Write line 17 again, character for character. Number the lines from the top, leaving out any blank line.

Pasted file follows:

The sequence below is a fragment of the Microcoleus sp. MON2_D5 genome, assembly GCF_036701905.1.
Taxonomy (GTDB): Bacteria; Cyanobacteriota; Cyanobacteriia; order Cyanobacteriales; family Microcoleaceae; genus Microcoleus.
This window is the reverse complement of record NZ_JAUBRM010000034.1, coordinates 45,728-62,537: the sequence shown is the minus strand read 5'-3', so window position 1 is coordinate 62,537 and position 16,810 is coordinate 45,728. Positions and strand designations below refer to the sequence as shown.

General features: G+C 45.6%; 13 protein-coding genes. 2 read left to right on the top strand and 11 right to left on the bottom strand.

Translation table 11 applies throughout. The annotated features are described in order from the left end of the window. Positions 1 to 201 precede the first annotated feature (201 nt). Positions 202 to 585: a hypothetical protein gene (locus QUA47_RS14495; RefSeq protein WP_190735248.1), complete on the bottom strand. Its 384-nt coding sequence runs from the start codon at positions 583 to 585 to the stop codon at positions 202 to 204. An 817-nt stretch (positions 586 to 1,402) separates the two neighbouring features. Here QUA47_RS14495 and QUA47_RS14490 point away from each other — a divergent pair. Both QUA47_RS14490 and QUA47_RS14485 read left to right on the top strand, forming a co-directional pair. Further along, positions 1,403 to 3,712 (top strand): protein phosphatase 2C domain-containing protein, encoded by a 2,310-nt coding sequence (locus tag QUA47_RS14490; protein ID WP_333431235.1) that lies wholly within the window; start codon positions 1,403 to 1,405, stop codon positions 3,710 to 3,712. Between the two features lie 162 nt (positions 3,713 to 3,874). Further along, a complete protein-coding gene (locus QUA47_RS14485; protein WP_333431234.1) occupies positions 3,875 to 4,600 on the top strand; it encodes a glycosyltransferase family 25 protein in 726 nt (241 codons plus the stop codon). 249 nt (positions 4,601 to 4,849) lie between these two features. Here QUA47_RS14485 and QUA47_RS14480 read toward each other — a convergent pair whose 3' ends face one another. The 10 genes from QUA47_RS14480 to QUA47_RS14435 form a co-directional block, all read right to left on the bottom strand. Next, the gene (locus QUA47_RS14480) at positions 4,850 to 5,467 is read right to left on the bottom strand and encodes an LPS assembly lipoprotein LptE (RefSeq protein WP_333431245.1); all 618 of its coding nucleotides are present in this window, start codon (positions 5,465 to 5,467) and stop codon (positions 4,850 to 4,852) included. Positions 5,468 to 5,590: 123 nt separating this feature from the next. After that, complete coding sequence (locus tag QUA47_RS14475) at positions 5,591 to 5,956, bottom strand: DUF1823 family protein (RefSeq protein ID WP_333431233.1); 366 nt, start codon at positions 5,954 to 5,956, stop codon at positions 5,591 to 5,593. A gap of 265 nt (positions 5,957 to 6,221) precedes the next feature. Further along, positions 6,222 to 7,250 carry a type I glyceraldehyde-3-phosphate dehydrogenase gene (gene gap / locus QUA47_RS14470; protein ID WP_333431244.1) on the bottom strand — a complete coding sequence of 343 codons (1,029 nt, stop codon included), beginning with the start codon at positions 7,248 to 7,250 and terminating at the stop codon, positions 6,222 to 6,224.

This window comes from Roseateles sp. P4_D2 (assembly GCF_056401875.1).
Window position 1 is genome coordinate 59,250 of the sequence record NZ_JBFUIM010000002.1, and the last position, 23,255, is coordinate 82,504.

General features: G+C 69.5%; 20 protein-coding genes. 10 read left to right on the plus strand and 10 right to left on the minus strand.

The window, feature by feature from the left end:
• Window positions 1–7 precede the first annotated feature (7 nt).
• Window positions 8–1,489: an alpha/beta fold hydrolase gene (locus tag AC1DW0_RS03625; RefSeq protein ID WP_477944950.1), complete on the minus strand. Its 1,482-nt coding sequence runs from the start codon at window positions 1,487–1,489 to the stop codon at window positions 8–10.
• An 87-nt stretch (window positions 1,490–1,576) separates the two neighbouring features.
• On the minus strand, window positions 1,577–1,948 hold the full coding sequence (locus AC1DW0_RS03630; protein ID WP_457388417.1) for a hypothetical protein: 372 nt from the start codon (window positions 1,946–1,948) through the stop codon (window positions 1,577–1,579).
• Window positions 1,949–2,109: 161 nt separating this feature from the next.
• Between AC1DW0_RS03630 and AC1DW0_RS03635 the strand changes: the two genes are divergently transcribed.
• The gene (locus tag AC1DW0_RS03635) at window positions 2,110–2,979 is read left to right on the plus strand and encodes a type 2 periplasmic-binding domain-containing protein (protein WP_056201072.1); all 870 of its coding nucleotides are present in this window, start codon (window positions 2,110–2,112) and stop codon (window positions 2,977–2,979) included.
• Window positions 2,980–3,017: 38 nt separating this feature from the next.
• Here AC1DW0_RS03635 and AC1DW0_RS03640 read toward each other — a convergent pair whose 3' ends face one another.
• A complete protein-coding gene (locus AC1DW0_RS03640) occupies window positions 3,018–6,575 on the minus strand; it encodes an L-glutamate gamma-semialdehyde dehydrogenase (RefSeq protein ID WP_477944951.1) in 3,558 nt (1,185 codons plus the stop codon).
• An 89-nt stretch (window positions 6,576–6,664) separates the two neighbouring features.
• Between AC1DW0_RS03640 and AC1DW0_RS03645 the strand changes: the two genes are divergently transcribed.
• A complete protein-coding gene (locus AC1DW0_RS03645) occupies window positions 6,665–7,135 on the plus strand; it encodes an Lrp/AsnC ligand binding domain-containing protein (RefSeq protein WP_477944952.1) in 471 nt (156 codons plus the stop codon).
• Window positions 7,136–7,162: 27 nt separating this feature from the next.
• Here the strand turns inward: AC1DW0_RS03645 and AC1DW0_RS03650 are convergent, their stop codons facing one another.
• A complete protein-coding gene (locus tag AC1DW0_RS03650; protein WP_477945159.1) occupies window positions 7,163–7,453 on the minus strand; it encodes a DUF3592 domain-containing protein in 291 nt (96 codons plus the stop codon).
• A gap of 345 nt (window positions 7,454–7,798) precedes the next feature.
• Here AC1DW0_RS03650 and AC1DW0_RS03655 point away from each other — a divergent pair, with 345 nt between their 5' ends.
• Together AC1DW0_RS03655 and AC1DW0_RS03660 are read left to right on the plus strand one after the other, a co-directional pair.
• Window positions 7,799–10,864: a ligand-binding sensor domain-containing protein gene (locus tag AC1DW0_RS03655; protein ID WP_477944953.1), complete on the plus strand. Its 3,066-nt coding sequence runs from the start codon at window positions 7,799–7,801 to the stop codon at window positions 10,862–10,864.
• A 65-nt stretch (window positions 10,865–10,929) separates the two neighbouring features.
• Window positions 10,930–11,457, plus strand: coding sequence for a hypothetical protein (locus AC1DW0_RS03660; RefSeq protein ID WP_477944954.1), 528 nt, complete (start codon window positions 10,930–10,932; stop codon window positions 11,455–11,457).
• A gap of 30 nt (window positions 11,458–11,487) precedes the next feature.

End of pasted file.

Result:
• Window positions 2,980–3,017: 38 nt separating this feature from the next.